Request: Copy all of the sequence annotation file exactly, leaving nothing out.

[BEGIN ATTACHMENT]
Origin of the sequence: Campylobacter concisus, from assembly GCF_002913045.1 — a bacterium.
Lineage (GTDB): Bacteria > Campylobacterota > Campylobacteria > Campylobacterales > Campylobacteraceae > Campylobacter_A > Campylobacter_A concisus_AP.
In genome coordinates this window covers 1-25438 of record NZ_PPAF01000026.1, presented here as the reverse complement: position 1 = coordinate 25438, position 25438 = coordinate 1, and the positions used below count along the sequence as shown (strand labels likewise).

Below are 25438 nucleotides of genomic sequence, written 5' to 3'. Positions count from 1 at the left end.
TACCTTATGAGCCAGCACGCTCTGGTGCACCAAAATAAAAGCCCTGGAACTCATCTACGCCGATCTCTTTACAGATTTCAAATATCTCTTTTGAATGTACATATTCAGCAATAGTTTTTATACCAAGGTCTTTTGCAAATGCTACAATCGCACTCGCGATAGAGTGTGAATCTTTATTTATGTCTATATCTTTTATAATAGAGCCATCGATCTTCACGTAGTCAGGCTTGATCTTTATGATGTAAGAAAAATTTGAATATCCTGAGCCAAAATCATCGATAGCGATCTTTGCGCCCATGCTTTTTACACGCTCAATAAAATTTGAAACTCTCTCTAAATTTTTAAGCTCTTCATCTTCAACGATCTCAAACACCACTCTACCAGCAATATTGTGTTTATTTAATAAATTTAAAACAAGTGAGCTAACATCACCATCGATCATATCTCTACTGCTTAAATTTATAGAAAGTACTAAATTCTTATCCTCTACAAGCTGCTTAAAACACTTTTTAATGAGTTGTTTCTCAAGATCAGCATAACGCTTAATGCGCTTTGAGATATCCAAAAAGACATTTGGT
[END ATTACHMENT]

Origin of the sequence: Campylobacter concisus, from assembly GCF_002913045.1 — a bacterium.
Lineage (GTDB): Bacteria > Campylobacterota > Campylobacteria > Campylobacterales > Campylobacteraceae > Campylobacter_A > Campylobacter_A concisus_AP.
In genome coordinates this window covers 1-25438 of record NZ_PPAF01000026.1, presented here as the reverse complement: position 1 = coordinate 25438, position 25438 = coordinate 1, and the positions used below count along the sequence as shown (strand labels likewise).

Below are 25438 nucleotides of genomic sequence, written 5' to 3'. Positions count from 1 at the left end.
TACCTTATGAGCCAGCACGCTCTGGTGCACCAAAATAAAAGCCCTGGAACTCATCTACGCCGATCTCTTTACAGATTTCAAATATCTCTTTTGAATGTACATATTCAGCAATAGTTTTTATACCAAGGTCTTTTGCAAATGCTACAATCGCACTCGCGATAGAGTGTGAATCTTTATTTATGTCTATATCTTTTATAATAGAGCCATCGATCTTCACGTAGTCAGGCTTGATCTTTATGATGTAAGAAAAATTTGAATATCCTGAGCCAAAATCATCGATAGCGATCTTTGCGCCCATGCTTTTTACACGCTCAATAAAATTTGAAACTCTCTCTAAATTTTTAAGCTCTTCATCTTCAACGATCTCAAACACCACTCTACCAGCAATATTGTGTTTATTTAATAAATTTAAAACAAGTGAGCTAACATCACCATCGATCATATCTCTACTGCTTAAATTTATAGAAAGTACTAAATTCTTATCCTCTACAAGCTGCTTAAAACACTTTTTAATGAGTTGTTTCTCAAGATCAGCATAACGCTTAATGCGCTTTGAGATATCCAAAAAGACATTTGGT